E-cigarettes are social consumption, not private vice. They keep us addicted not so much to nicotine as to each other.
The e-cigarette feels like the future. It is a generational marker that gives millennials another way to distinguish themselves from the past. It takes its design cues and business models from smartphones, gentrified downtowns, and complimentary next-day global delivery systems. When you choose to use silicon and glycerine over paper and tobacco, you are also choosing a shipping warehouse in Anaheim over the nearest gas station, opting to monitor battery life instead of lighter fluid, and possibly demonstrating a preference for the DIY promise of building your own vaping rig over the predictability of mass-produced, uniformly rolled cigarettes. It should be no surprise that almost every e-cig battery charges over USB, there are no disposable batteries, and if you want to plug it into a wall outlet you have to use a converter brick just as with a smartphone. E-cigs are eminently compatible with our digitized lives.
It is safe to say that I am obsessed with my partner’s pen-style e-cigarette. She chooses a flavor from among several amber bottles — mint chocolate chip, bed of roses, vino veritas — and fills the e-cig to capacity with “e-juice,” sealing it with an atomizer that screws on top. After the ritual assembly is complete, I hear the hiss and the exhale. This time, the room smells like cherry limeade for a fraction of a second.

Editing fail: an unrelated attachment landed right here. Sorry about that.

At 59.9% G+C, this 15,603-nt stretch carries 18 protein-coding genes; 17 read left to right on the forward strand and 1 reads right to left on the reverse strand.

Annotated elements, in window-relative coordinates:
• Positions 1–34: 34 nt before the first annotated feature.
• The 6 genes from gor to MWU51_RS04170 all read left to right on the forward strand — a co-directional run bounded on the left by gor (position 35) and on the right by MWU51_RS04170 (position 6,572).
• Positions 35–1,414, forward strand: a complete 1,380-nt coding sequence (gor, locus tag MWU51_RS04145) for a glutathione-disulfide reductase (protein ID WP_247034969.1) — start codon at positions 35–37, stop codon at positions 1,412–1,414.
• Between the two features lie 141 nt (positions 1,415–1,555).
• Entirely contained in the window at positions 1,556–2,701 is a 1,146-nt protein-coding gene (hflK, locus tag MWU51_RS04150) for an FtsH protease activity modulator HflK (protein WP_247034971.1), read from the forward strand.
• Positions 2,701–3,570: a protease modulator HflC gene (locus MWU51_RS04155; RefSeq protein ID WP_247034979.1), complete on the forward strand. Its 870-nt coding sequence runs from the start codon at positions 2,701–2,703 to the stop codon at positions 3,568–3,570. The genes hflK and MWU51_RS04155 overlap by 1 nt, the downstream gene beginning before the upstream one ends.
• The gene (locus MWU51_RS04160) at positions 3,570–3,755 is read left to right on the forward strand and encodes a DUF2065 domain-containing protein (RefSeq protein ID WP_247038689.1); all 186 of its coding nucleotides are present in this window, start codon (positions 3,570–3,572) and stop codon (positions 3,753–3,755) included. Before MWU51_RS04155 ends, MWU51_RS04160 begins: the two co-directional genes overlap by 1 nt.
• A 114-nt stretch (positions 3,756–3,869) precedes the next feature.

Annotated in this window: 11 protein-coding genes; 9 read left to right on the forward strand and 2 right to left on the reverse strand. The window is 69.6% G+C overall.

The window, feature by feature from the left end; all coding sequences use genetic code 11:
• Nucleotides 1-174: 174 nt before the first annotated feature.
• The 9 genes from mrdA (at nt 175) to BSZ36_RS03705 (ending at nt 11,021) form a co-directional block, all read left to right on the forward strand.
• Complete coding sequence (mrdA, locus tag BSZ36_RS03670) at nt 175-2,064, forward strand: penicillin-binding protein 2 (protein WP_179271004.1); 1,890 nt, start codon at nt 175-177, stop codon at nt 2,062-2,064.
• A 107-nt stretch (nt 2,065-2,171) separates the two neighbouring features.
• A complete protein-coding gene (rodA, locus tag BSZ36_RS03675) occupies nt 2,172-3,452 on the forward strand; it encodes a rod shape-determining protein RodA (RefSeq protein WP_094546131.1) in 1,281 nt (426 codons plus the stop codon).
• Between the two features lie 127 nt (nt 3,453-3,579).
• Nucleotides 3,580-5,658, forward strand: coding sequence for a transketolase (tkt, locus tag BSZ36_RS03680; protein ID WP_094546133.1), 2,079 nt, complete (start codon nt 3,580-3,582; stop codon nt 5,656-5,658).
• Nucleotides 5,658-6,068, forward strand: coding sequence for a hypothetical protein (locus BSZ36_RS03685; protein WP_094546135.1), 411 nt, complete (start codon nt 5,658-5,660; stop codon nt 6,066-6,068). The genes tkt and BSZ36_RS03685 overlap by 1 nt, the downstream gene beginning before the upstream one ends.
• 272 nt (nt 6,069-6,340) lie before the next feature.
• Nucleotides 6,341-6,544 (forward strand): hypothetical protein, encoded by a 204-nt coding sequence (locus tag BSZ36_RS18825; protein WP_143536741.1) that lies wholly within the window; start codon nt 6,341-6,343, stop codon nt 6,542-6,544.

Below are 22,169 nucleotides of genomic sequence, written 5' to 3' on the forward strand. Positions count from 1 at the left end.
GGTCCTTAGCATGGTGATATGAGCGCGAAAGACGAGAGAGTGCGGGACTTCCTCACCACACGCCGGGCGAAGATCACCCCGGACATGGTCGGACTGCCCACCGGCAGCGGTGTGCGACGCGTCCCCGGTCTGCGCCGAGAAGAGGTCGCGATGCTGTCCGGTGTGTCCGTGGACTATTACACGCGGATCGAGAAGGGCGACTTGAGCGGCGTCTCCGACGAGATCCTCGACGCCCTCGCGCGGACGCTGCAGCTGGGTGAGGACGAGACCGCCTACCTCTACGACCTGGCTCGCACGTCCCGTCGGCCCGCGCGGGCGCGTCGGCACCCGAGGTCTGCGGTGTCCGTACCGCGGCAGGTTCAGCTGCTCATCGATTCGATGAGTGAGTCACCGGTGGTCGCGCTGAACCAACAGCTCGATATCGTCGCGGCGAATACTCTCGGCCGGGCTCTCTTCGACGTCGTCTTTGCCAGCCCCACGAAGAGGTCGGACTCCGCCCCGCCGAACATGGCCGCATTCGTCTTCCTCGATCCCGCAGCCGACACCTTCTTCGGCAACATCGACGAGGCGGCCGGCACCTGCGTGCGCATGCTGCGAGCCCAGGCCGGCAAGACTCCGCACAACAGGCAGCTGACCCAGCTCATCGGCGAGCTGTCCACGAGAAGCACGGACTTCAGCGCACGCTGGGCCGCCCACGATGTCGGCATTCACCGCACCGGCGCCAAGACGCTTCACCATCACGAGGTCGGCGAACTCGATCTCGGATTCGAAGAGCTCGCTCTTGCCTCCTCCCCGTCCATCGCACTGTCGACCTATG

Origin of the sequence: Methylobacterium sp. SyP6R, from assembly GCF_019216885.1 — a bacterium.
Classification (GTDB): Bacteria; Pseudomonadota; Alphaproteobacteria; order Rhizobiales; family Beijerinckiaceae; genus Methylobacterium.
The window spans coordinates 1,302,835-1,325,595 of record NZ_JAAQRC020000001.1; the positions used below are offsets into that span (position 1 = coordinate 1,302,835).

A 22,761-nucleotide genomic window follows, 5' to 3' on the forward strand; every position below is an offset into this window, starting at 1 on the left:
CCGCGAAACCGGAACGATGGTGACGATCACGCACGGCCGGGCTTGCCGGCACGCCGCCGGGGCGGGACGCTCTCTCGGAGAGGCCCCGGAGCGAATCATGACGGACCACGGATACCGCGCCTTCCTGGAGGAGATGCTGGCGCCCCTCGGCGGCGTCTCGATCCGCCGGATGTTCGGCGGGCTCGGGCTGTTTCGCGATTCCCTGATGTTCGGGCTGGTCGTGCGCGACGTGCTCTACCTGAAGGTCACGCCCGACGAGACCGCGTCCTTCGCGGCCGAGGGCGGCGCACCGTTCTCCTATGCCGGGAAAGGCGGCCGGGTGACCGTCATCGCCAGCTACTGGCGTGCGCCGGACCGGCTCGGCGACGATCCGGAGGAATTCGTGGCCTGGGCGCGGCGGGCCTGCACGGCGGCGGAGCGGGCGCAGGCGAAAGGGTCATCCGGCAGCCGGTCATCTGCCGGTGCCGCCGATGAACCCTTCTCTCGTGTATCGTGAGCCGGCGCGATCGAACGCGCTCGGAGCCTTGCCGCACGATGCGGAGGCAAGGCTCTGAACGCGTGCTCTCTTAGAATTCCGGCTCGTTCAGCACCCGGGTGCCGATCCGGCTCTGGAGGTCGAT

Like some cross between a childhood chemistry kit and a customizable smartphone, an e-cig is a simulacrum that transcends the natural cigarette it copies by virtue of its sheer customization potential. E-cig hardware is handmade or composed of significantly modified off-the-shelf parts, and custom vaping rigs can grow well beyond what could reasonably be described as a pen. They can contain any number of custom liquids with varying degrees of nicotine strength and flavoring.
Vaping is not by any means the first time mass tobacco consumption has changed. The move from cigarettes to e-cigs is arguably a far less radical shift than the jump from pipes to cigarettes in the early 20th Century. As average wages in the US started to rise and mass-produced goods began to flood the market, one’s lovingly curated collection of pipes gave way to simple, cheap, and extremely portable cigarettes. They were relatively clean and they lacked the classed and gendered connotations of former tobacco products. The sociologist Randall Collins, in exploring the history of tobacco rituals, notes that the various methods for imbibing tobacco were rarely chosen for solely practical reasons. Instead, they were selected as Baudrillard or Bourdieu would have predicted: as part of a larger system of status markers. In fact, according to Collins, cigars came to prominence only in places where “class differentiation by commercial wealth was developing most rapidly.”